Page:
Well done – Josh passes financial advice exams

Article by Christina

Huge congratulations to Josh, who has passed his final financial adviser exam, the Chartered Insurance Institute RO6 Financial Planning Practice paper.

This means that Josh now receives his Level 4 Diploma in Regulated Financial Planning. He now gets the letters Dip PFS after his name, to add his current Cert CII (MP) which is his certificate in mortgage practice. Josh also qualifies for the European Financial Adviser designation EFA.

Josh will now be working with Christina and Adele to work towards competency status so that he can start to advise clients.

It’s been a long road for Josh to reach this point and he deserves his congratulations. We asked Josh to reflect on the last few years.

“Over 4 years ago when I first began working for an Independent Financial Adviser, I had a long road ahead of me in terms of achieving my level 4 diploma in regulated financial planning. It was clear that there was a lack of external support for the six exams you needed to take and after applying to a twelve-month programme that was subsequently cancelled it did begin to look like it was a case of ‘you’re on your own’.

Following several articles detailing the heavily declining number of advisers, bigger firms seemed to begin releasing their own training programmes where you were given six months off to pass all 6 exams. But what if you didn’t work for a big firm? What if you worked for a company that couldn’t afford to just give you 6 months off? This is the situation I found myself in.

I took two of the six exams nearly twelve months apart and shortly after passing my second a new ‘apprenticeship’ programme became available. The plan was to pass your exams in twelve months, taking an exam every two months with further training after that. They promised webinars, study material and workshops to help you through your exams, however the idea was that you would still work full time which was much more appealing when working for a smaller company.

Even with two exams passed and having more time to revise, reading through the syllabus of these exams can be very laborious. The amount of knowledge and technical facts you have to dissect makes it hard reading and even harder to learn. It was clear that many people on the programme had struggled as by the time I went to the third exam workshop the number of people attending had more than halved since the introductory meeting.

You have to manage your time both during work and outside of work, it’s not enough to just rely on time during work to revise for these exams. Even with my head-start I still failed my fourth exam first time and there is nothing more disappointing than pressing the final submit button to see a ‘fail’ rather than a ‘pass’.

Once you have passed your first five exams they are amalgamated into a final assessment. You are finally used to the exam technique of ‘multiple choice and response’ or ‘multiple guess’ as my boss likes to call it at times; when you are told the final exam is a three-hour written exam. The exam technique you have adopted over your last five exams is out of the window and you have to start from scratch, bringing together all of your knowledge to answer questions surrounding two case studies. I felt confident for the exam, brushed up on my exam technique and attended the revision workshop. Unfortunately, after a six week wait for my results, I had the disappointment of reading I had failed.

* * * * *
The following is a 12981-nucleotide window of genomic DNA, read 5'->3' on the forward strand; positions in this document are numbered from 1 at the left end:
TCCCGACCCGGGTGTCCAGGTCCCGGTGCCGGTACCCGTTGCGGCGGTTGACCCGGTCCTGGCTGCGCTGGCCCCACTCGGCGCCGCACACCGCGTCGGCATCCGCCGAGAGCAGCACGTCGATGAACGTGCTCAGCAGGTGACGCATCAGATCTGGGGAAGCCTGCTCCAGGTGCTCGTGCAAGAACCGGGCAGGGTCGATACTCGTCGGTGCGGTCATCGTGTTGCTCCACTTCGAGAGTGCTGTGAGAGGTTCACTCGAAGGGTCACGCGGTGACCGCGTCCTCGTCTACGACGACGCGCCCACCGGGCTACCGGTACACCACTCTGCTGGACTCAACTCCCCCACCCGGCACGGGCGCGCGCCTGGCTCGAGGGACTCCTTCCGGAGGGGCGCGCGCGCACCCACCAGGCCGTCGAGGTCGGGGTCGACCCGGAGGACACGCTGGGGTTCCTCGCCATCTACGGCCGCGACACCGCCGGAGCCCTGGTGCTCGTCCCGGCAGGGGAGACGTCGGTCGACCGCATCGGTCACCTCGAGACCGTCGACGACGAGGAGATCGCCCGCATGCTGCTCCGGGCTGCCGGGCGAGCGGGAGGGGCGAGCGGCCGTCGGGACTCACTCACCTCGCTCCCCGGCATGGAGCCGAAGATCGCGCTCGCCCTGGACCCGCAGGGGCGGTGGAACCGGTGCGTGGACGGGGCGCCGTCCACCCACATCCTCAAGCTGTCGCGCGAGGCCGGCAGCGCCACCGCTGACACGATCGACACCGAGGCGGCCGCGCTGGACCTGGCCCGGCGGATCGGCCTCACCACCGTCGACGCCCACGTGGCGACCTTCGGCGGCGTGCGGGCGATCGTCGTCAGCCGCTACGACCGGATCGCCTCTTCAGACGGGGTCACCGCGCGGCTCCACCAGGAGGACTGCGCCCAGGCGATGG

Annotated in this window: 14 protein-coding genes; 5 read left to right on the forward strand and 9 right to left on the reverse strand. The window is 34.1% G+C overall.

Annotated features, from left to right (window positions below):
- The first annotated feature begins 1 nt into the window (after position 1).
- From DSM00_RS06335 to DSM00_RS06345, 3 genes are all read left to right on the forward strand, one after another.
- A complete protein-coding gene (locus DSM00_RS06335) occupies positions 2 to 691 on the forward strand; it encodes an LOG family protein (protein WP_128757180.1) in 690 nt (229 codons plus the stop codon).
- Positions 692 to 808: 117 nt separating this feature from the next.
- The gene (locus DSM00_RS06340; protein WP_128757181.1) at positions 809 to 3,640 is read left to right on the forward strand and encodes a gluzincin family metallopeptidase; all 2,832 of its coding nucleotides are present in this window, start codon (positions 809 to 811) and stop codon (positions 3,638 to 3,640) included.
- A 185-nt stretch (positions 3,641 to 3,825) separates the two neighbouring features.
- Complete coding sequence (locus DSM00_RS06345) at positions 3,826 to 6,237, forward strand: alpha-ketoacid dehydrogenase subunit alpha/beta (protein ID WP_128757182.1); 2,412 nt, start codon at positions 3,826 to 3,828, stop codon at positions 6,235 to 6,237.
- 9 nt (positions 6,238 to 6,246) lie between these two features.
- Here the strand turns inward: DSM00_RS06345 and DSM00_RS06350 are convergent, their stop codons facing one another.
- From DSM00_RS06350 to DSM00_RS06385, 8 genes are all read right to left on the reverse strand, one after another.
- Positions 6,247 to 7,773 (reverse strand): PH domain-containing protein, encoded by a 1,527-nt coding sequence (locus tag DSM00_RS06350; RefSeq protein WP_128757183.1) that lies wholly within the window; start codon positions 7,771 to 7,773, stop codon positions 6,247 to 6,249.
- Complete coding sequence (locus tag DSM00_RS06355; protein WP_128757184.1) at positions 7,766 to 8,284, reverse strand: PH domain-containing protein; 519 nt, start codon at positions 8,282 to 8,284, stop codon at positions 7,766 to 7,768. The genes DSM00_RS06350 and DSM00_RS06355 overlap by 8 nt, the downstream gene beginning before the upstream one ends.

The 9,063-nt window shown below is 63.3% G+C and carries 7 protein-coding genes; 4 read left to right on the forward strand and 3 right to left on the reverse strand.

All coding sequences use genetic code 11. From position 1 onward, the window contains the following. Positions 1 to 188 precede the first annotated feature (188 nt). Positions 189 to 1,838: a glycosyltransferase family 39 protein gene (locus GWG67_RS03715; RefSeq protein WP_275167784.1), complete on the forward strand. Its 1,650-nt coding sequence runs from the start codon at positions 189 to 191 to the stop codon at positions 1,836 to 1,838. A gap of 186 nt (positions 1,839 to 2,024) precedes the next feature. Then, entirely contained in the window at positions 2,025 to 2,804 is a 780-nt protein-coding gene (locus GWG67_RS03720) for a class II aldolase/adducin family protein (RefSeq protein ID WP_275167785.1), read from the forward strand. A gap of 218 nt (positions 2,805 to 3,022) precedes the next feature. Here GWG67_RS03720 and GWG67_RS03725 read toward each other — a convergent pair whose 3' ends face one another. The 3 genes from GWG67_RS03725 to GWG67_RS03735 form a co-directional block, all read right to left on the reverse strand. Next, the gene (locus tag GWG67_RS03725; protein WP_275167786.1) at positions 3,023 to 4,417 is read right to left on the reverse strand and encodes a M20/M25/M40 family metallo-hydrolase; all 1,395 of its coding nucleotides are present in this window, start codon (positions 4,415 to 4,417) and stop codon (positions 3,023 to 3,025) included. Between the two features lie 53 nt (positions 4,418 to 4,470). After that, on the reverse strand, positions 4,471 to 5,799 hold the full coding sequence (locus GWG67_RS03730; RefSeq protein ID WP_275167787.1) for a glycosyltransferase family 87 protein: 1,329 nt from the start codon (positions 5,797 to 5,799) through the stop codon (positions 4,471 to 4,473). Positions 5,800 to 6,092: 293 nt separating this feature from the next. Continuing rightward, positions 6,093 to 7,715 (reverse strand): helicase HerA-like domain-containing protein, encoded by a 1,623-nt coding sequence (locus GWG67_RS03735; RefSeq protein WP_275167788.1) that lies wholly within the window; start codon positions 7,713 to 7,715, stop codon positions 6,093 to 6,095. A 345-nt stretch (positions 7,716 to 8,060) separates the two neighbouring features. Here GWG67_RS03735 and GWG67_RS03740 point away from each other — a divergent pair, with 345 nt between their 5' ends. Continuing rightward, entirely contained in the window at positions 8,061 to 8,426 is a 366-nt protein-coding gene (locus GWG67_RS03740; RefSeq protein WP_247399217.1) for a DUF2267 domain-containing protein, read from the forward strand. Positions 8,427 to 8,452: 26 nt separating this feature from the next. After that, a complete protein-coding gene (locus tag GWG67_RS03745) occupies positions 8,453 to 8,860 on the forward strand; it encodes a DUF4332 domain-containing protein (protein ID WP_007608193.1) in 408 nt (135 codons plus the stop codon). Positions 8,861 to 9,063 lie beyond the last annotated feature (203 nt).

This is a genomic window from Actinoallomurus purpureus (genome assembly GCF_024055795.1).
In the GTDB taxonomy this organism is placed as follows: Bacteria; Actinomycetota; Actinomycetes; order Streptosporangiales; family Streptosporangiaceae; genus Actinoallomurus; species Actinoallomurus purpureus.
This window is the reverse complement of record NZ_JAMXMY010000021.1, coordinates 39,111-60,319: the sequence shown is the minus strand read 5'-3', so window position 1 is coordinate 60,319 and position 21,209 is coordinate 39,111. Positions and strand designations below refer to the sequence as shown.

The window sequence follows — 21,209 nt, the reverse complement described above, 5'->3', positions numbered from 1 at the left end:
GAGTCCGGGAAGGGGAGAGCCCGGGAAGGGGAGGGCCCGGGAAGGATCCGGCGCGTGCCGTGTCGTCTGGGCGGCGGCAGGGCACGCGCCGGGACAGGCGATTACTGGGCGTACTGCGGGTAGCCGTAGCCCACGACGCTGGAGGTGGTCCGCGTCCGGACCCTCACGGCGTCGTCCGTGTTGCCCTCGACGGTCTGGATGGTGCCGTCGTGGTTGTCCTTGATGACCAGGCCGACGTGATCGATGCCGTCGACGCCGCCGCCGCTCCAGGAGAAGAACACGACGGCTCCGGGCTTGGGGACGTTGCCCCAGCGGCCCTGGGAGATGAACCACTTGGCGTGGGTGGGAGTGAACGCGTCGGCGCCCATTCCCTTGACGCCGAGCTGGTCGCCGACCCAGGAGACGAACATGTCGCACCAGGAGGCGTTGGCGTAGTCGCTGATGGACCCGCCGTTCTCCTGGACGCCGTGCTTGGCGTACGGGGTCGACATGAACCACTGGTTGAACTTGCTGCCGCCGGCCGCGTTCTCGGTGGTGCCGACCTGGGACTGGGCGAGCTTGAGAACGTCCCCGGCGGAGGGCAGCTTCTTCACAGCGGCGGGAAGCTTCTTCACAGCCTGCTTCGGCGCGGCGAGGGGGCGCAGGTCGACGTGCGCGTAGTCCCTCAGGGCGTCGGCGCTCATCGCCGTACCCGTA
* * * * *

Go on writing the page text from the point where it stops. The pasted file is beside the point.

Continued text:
The final exam R06 is only available to take every three months and as I had already organised to be away for the next sitting (maybe slightly overconfident), I had to wait six months to take the exam again. When I returned from my trip I began to revise straight away, utilising mock case studies and ensuring my exam technique was up to scratch. When the case study was released, I spent time with the advisers in our office, talked it through with other candidates on the programme and went to two workshops to ensure I knew the case studies like the back of my hand.

Again, the exam came around and three hours later with severe hand cramp all I could do was to wait. Six weeks later and I received confirmation that I had this time passed; the feeling was a mixture of huge relief and happiness.

In total my exams took me three years from my first qualification back in 2016. It is a lot of hard work and if your company allow you six months off, just to do your exams it may be doable if you can push yourself to revise day in day out. If you do work full-time even twelve months is a stretch which is what these ‘apprenticeship’ programmes expect of you. It sometimes means sacrificing your evenings or not meeting your friends for one weekend to cram that last few hours revision in.

You have to be able to deal with that disappointment if you fail and push yourself onto the next one if you pass. There isn’t time to take a few weeks off revision and when you are working full-time this can be mentally draining however, I can tell you that the satisfaction when all your hard work pays off is definitely worth the effort.”

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Adele was very easy to like from the moment we met her. She always arrives on time, and she has changed our lives in as much as showing us how to enjoy our money more.

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